Bank Settlement Highlights Thorny Discrimination Issue
The legal experts at Farleigh Wada Witt weigh in on a recent settlement between the Department of Justice and Bank of America.
Editor’s Note: The following is a contributed piece co-authored by Jon Himes and Hal Scoggins of credit union law firm, Farleigh Wada Witt, on a recent Bank of America settlement regarding discriminatory lending.
A U.S. District Court in New York recently approved a settlement between the U.S. Department of Justice and Bank of America regarding allegations that the bank discriminated against individuals with disabilities who sought mortgage or home equity loans.
The DOJ’s complaint was based on bank policies that allegedly prohibited loans to persons for whom a guardian or conservator had been appointed (“protected persons”). The DOJ’s enforcement action and the resulting settlement illustrate the need to tread carefully and evaluate loan requests based on individual circumstances rather than establishing a blanket policy of denying loans to protected persons.
The Fair Housing Act prohibits discrimination on the basis of disability (which includes both physical and mental impairments) in real estate lending. The DOJ alleged that persons with disabilities are substantially more likely to be subject to guardianships or conservatorships than persons without disabilities. The DOJ alleged that the bank’s policies resulted in denial of loans to qualified borrowers with disabilities even when a guardian or conservator provided court documentation expressly authorizing them to borrow and mortgage property on behalf of the protected person. In other words, the denial of the loan was allegedly made on the basis of the disability.
Bank of America agreed to pay $4,000 per loan to eligible loan applicants affected by the policies in question. The settlement also requires the bank to implement non-discriminatory underwriting policies and train its employees on the new policies. The bank must also monitor its loan processing and underwriting activities to ensure compliance with the Fair Housing Act.
Implications for Credit Unions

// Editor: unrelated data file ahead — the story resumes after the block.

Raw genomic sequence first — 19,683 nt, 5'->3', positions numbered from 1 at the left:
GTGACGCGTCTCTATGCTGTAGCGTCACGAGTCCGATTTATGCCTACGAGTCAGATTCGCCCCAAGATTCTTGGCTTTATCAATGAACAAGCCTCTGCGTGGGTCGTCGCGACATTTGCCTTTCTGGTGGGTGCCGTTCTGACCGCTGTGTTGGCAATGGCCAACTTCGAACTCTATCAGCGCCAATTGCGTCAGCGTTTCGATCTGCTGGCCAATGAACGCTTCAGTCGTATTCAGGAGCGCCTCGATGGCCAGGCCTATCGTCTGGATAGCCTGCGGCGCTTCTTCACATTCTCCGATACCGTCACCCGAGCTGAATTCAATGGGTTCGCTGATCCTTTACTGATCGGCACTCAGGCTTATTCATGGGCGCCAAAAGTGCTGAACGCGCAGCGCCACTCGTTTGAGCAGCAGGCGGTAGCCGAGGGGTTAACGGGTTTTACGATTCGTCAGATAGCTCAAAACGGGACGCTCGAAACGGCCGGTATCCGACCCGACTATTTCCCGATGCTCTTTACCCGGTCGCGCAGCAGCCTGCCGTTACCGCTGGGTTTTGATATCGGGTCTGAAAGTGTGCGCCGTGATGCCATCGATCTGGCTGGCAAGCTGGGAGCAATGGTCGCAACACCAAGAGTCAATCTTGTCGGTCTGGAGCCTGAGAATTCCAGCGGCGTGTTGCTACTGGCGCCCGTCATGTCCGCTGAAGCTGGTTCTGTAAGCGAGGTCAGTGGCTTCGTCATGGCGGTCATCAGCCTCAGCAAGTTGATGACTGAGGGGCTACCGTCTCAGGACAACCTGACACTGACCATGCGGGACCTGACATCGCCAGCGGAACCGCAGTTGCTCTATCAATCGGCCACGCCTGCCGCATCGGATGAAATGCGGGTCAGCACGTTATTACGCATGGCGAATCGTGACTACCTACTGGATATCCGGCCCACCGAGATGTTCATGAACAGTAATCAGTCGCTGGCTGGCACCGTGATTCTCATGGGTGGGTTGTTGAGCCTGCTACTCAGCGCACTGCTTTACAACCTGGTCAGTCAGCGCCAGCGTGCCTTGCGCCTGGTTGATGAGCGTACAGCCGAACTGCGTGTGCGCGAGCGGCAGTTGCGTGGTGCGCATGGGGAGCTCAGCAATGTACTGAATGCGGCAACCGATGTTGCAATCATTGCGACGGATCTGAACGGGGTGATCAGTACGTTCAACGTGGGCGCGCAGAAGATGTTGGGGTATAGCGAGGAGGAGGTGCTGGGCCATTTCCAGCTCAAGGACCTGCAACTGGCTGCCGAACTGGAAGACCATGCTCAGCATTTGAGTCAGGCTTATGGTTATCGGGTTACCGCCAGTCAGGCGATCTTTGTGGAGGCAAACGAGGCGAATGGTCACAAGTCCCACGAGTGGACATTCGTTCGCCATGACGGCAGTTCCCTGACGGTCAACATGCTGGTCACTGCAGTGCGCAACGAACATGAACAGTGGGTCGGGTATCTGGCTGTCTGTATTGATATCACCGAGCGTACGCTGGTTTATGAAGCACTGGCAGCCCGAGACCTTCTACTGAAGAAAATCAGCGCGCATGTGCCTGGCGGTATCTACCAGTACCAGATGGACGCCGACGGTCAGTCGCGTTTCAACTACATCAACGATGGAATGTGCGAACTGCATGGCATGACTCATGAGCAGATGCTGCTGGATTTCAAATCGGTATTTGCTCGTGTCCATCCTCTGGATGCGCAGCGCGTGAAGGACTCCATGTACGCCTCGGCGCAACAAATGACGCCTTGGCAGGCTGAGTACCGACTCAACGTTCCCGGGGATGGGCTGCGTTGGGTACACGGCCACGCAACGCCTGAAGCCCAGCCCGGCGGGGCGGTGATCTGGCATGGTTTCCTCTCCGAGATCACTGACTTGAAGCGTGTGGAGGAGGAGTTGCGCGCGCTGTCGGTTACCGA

“Incapacity” is one of the justifications for a court to establish a guardianship or conservatorship. Thus, credit unions may rightly be concerned about a protected person’s capacity to sign a binding loan agreement.
Neither the FHA nor the Equal Credit Opportunity Act (implemented through Consumer Financial Protection Bureau Regulation B) prohibit credit unions from denying a loan if the individual lacks capacity. However, if a conservator or guardian has explicit authority to borrow and to grant a security interest in the protected person’s assets, the applicant’s capacity is not an issue. The basis for the guardianship or conservatorship, and the actual scope of a guardian’s or conservator’s authority to act on behalf of the protected person, will vary from case to case. For that reason, if a guardian or conservator approaches the credit union to request a loan to the protected person, the credit union should obtain a legal review of the guardianship or conservatorship documents.
Although Regulation B does not prohibit discrimination on the basis of disability, state public accommodation and fair lending laws may be broad enough to do so. Credit unions should therefore apply the same policies to both consumer loan requests and real estate loan requests by protected persons. Underwriting considerations must be based on non-discriminatory factors. Permissible factors that underwriters may consider include:
- Mental capacity. Can the borrower enter into a binding contract?
- If the guardian or conservator has the power to borrow, or if the protected person does in fact have capacity, do they actually have the capability to pay the loan?
- Capacity to repay includes income, assets, and obligations. Note the credit union may not base its lending decision on the fact that income includes disability income, but the credit union may take into account any limitations on income based on the borrower’s condition.
The Bank of America settlement is a good reminder that lending discrimination issues can arise in ways that are not always obvious.